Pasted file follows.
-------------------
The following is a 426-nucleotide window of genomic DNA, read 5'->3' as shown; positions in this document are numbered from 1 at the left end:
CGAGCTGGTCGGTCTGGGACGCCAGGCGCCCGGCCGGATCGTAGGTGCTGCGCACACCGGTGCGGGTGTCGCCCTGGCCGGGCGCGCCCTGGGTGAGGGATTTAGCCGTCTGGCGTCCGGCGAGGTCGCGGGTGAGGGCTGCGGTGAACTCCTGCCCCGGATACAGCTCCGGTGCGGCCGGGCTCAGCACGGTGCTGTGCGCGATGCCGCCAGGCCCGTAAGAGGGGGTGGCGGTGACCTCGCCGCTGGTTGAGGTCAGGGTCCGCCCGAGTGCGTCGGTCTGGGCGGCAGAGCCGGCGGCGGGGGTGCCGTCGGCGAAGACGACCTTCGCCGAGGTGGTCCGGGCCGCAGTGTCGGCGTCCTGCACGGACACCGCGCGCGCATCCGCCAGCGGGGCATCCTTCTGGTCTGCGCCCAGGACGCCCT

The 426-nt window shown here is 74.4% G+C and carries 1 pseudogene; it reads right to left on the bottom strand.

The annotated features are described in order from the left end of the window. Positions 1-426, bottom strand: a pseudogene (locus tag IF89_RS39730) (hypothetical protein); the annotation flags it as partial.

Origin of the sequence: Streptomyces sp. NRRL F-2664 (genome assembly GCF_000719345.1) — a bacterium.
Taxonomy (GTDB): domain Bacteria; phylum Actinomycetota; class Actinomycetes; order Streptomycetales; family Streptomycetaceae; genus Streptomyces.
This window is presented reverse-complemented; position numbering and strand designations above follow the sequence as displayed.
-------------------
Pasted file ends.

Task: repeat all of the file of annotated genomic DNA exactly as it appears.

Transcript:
The following is a 426-nucleotide window of genomic DNA, read 5'->3' as shown; positions in this document are numbered from 1 at the left end:
CGAGCTGGTCGGTCTGGGACGCCAGGCGCCCGGCCGGATCGTAGGTGCTGCGCACACCGGTGCGGGTGTCGCCCTGGCCGGGCGCGCCCTGGGTGAGGGATTTAGCCGTCTGGCGTCCGGCGAGGTCGCGGGTGAGGGCTGCGGTGAACTCCTGCCCCGGATACAGCTCCGGTGCGGCCGGGCTCAGCACGGTGCTGTGCGCGATGCCGCCAGGCCCGTAAGAGGGGGTGGCGGTGACCTCGCCGCTGGTTGAGGTCAGGGTCCGCCCGAGTGCGTCGGTCTGGGCGGCAGAGCCGGCGGCGGGGGTGCCGTCGGCGAAGACGACCTTCGCCGAGGTGGTCCGGGCCGCAGTGTCGGCGTCCTGCACGGACACCGCGCGCGCATCCGCCAGCGGGGCATCCTTCTGGTCTGCGCCCAGGACGCCCT

The 426-nt window shown here is 74.4% G+C and carries 1 pseudogene; it reads right to left on the bottom strand.

The annotated features are described in order from the left end of the window. Positions 1-426, bottom strand: a pseudogene (locus tag IF89_RS39730) (hypothetical protein); the annotation flags it as partial.

Origin of the sequence: Streptomyces sp. NRRL F-2664 (genome assembly GCF_000719345.1) — a bacterium.
Taxonomy (GTDB): domain Bacteria; phylum Actinomycetota; class Actinomycetes; order Streptomycetales; family Streptomycetaceae; genus Streptomyces.
This window is presented reverse-complemented; position numbering and strand designations above follow the sequence as displayed.